June is supposed to be nice in New York. On average, 64% of the daylight hours in June are supposed to get sunshine. So far this month, nine out of twelve days have seen clouds, fog, and capricious rain. On average, according to historical weather data, we should have gotten about one-and-a-half total inches of rain so far this month. In grim reality, we've gotten four inches. On nine of the first 11 days of June, New Yorkers have seen below average temperatures, including four days with highs only in the 60s. This is not normal.
Steven DiMartino, a meteorologist for the Examiner, describes our doldrums thusly:
Through this weekend, the cold front will stall right over the forecast area, which will mean that moisture will converge and focus over the region, guaranteeing a good amount of cloudy conditions over the forecast area. As weak waves of low pressure, like the one over the Hudson Valley and West Virginia this morning move along the stationary front, scattered showers will develop and move through the region. Which will produce another hit or miss type of weekend for many.... This is not a case where wide spread rain develops, but just a dreary; foggy; cool; almost fall-like weekend can be expected. Personally, this type of weather makes me feel like playing football rather than baseball.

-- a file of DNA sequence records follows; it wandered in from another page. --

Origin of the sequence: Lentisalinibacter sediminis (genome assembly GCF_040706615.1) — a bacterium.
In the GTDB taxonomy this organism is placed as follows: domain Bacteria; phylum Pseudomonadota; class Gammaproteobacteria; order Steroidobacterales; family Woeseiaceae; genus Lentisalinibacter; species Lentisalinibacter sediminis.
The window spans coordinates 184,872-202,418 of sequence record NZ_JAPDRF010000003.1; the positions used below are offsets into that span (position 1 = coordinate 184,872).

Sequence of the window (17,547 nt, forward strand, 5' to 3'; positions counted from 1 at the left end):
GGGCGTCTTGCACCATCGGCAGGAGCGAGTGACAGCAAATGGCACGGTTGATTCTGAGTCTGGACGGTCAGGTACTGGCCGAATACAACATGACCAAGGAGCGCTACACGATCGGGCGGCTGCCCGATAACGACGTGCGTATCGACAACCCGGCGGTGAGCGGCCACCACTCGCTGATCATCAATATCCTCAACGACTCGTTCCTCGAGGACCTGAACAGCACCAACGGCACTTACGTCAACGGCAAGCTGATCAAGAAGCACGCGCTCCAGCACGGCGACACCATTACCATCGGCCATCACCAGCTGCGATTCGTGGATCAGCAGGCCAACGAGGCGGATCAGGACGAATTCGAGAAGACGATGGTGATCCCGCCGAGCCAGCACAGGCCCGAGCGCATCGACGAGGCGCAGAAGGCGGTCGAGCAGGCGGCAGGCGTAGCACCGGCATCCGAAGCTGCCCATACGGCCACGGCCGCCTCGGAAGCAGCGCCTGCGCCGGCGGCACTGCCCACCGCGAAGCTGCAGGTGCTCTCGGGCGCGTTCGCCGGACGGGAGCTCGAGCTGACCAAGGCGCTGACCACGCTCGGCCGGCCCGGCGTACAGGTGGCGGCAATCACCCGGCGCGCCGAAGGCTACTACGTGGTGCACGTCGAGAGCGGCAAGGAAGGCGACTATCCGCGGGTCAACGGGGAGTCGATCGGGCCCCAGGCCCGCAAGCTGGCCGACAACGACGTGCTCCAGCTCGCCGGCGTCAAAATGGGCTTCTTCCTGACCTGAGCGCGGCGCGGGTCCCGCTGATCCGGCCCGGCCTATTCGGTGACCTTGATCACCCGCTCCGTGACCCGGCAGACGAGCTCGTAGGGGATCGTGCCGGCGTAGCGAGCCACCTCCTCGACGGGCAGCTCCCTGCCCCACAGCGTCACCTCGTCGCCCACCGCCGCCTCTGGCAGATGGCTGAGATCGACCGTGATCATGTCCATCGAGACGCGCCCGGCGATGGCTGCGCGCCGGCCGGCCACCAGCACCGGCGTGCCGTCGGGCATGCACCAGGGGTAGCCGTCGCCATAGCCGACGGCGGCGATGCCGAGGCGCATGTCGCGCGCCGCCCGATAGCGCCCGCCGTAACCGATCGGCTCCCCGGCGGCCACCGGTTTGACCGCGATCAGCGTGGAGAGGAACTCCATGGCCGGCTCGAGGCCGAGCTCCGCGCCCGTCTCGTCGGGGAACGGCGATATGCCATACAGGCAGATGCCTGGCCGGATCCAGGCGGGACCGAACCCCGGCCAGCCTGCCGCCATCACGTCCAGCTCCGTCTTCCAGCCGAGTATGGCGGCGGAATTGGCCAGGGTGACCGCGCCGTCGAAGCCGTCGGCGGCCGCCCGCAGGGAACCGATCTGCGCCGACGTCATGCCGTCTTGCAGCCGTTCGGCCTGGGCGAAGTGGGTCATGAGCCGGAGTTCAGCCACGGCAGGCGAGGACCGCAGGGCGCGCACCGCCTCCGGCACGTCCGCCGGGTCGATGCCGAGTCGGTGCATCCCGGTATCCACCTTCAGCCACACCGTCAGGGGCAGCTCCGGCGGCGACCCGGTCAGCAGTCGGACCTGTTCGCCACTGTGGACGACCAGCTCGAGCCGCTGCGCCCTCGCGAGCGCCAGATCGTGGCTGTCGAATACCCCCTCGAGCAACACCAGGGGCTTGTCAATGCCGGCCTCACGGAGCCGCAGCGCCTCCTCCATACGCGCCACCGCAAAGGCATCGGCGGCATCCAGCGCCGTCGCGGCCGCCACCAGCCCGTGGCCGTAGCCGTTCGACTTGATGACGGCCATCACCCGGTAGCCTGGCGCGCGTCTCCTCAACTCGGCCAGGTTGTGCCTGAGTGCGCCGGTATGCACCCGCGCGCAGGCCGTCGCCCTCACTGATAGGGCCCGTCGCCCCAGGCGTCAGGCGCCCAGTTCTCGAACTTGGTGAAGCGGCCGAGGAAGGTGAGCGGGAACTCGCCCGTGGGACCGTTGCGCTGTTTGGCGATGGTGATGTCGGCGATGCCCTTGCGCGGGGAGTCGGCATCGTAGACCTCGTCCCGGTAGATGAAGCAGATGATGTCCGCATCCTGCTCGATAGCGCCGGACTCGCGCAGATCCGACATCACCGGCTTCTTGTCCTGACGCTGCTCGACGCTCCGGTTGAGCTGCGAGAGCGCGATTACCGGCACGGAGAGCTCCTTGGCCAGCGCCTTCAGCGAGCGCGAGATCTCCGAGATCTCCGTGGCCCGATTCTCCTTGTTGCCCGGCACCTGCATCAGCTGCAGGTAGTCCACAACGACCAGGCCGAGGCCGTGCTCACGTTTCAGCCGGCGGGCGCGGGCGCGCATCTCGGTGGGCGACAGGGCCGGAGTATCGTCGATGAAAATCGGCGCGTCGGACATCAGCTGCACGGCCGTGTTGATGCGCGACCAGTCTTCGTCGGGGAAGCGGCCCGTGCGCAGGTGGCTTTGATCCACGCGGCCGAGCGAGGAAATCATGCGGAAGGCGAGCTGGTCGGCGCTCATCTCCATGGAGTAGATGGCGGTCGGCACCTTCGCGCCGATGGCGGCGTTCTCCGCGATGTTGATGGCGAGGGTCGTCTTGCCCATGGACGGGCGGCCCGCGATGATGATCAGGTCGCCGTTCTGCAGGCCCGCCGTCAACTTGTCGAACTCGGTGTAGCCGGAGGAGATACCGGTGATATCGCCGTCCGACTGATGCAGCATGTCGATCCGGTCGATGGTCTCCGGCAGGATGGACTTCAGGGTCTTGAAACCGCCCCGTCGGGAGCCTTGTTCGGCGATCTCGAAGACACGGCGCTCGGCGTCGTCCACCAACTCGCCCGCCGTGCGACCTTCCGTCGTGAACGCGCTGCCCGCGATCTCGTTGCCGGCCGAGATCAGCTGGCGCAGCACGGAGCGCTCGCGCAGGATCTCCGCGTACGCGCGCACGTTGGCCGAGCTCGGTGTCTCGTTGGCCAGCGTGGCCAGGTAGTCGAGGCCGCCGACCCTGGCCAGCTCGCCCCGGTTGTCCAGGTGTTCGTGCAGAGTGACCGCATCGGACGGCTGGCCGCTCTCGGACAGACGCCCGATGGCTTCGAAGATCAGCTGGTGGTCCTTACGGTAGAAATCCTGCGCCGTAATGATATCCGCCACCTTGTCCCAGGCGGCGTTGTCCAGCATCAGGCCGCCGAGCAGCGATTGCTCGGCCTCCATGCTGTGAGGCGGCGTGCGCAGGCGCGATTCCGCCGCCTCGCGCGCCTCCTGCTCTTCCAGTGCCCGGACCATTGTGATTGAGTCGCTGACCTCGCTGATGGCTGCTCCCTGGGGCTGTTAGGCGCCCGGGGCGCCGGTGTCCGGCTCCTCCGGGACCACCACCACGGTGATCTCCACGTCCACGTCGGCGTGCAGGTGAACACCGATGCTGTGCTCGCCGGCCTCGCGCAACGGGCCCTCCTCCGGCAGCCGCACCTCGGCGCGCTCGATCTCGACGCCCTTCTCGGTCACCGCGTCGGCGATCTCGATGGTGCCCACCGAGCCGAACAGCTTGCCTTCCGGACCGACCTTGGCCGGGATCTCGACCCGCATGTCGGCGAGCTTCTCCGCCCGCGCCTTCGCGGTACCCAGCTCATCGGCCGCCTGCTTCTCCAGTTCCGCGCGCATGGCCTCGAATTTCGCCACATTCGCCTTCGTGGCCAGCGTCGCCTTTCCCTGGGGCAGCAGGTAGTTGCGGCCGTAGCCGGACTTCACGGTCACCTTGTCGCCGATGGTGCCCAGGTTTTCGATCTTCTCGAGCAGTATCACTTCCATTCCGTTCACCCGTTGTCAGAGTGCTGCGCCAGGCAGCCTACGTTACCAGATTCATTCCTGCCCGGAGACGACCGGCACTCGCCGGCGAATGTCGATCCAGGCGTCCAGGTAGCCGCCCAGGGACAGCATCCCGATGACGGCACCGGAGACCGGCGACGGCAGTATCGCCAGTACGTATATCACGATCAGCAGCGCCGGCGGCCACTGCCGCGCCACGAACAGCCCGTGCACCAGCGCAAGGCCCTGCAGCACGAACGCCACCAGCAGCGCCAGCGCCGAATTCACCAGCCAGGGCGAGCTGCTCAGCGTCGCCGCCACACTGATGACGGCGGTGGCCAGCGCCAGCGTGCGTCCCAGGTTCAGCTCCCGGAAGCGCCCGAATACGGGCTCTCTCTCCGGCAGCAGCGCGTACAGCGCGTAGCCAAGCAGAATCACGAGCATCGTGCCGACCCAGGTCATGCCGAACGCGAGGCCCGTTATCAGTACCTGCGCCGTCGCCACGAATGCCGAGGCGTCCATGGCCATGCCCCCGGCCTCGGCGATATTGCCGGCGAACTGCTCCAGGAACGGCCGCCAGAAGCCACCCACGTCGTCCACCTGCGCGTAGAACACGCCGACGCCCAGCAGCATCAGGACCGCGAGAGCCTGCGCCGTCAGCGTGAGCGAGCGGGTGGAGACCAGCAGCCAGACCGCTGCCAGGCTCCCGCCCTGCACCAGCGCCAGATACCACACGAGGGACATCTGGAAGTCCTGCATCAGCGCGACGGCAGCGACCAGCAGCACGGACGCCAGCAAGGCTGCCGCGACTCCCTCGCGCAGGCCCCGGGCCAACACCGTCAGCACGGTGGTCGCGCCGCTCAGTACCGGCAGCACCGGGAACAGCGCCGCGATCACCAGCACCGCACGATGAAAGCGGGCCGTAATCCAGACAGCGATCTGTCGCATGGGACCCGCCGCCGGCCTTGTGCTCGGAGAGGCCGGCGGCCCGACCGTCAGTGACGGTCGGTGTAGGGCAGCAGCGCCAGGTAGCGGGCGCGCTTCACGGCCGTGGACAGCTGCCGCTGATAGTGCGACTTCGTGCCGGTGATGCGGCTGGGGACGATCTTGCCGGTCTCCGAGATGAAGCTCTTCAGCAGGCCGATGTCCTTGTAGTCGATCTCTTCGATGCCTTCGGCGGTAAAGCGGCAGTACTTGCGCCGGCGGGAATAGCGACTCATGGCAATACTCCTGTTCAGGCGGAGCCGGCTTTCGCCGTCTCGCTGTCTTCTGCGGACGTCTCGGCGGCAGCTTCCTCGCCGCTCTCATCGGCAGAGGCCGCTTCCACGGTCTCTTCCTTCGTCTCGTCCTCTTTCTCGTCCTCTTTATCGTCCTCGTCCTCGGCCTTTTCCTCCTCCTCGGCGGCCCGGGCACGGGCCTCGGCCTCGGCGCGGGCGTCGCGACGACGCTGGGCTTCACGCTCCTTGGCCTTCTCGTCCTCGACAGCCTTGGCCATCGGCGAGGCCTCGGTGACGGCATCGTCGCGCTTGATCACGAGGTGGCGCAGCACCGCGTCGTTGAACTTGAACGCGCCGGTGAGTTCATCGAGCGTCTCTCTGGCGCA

So when will it end? And why is it happening to us? El Niño!
[L]ooking at the water vapor this morning back through the Pacific Ocean, I see no mechanism to change this pattern. In fact, with the growing strength of El Nino, this type of pattern will only be reinforced through the next several weeks.
Indeed, forecasters are predicting an "El Niño event" all summer, which will mean more storms in the west, more Atlantic hurricanes, and supposedly warmer temperatures in the Northeast. But for now it means weak, limp cold fronts stalled in out backyards, raining on our grills, driving us batty, and making us buy new umbrellas everyday because we keep losing them.
[Top pic by John Fraissinet via Flickr]